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There are three important considerations that nations must take into account when a nation makes a decision of whether or not to release biological weapons on an enemy. The first, and most complex, question would be the morality of the issue. Is the situation such that releasing the weapon would contradict the values of the attacking nation? US President Harry Truman struggled with this conflict before deciding to use nuclear weapons on Japan to end World War II. In the end a nation must decide if it can live with the judgement history passes upon it for using a weapon of mass destruction and if its use was justified by the situation.
The next factor to consider would be the nation's ability to control or contain the weapon once released. The weapon could wipe out the nation's enemy, but could it be contained? Would it damage neighboring nations or even possibly come back to haunt the attacking nation itself? How would their own troops be safeguarded from the weapon? These questions must be answered definitively before making the decision to use biological weapons.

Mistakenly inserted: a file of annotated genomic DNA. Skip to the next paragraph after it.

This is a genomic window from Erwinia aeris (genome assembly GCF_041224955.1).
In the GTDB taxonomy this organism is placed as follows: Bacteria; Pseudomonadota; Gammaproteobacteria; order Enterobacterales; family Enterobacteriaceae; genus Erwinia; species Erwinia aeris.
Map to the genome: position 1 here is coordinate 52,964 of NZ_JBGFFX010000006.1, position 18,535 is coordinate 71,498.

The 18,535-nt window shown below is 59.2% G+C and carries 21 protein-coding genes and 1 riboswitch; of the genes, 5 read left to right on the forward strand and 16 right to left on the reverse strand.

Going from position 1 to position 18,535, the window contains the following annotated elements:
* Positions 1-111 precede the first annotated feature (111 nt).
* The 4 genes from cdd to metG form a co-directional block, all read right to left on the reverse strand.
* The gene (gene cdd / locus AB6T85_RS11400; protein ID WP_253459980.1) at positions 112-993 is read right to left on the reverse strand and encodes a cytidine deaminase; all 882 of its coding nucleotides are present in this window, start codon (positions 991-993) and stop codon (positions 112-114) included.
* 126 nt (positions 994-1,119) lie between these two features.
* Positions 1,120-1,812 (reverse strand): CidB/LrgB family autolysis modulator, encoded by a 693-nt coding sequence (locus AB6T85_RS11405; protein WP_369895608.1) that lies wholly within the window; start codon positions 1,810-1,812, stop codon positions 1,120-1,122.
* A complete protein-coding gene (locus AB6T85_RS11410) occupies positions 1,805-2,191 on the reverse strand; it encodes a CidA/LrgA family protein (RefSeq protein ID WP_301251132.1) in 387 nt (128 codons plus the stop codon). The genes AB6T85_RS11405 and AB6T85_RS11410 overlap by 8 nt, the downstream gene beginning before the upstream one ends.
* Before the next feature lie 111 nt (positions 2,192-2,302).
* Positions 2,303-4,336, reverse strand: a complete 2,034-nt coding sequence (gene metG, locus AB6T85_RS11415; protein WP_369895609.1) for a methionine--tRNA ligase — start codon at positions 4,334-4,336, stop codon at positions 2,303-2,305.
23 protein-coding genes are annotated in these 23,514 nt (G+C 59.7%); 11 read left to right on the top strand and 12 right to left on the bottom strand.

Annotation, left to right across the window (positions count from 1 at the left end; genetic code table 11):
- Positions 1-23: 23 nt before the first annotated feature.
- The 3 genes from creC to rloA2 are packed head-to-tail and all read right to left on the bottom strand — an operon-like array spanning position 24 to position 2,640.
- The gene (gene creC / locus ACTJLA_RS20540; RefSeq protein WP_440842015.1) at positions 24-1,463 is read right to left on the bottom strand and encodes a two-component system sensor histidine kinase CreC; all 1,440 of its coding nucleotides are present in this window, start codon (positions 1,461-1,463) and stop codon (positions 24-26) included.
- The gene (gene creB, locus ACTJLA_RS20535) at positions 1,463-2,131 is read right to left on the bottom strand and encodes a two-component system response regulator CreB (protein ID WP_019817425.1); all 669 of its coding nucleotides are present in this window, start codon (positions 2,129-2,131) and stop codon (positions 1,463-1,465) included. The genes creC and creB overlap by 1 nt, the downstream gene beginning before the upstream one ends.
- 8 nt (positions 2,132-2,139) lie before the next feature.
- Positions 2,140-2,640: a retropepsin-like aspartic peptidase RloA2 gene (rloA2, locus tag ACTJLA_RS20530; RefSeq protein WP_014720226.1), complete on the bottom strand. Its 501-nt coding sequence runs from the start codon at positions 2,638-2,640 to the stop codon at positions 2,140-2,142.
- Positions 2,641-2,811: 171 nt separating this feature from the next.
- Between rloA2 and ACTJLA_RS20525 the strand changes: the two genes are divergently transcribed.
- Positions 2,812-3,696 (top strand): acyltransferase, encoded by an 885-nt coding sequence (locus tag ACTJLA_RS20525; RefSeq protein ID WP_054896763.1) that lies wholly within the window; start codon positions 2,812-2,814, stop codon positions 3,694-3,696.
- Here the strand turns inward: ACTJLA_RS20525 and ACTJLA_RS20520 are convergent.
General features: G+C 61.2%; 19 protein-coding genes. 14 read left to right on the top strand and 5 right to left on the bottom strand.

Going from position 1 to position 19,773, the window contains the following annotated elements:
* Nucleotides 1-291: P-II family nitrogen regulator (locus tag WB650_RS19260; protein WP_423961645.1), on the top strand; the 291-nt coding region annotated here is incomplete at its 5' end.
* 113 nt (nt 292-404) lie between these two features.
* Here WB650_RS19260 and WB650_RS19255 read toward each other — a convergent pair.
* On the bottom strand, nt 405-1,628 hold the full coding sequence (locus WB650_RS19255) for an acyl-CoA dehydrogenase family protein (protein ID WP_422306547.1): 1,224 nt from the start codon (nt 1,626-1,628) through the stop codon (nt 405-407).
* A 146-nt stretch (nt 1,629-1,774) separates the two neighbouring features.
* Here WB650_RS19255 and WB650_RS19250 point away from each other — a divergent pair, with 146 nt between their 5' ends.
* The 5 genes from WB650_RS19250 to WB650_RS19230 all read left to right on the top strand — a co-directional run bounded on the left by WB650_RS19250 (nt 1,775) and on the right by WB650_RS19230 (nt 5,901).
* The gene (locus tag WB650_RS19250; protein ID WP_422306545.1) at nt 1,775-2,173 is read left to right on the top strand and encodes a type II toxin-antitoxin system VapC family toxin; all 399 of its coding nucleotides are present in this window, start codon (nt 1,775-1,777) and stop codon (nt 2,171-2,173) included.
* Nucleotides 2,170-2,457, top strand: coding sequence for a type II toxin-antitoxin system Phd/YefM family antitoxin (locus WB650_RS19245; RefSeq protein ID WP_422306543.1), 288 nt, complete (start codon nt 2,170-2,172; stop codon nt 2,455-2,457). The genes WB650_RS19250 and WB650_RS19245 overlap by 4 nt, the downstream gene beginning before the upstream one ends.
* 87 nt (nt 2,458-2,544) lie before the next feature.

Lastly, the international political ramifications of the action must be weighed by the nation considering use of a biological weapon. In 1972 over one hundred nations signed a treaty banning the use or stockpile of biological weapons. What would the fallout from using these weapons be? Even if the nation did not sign the treat, it has to consider what actions other nations would take in response to the attack.
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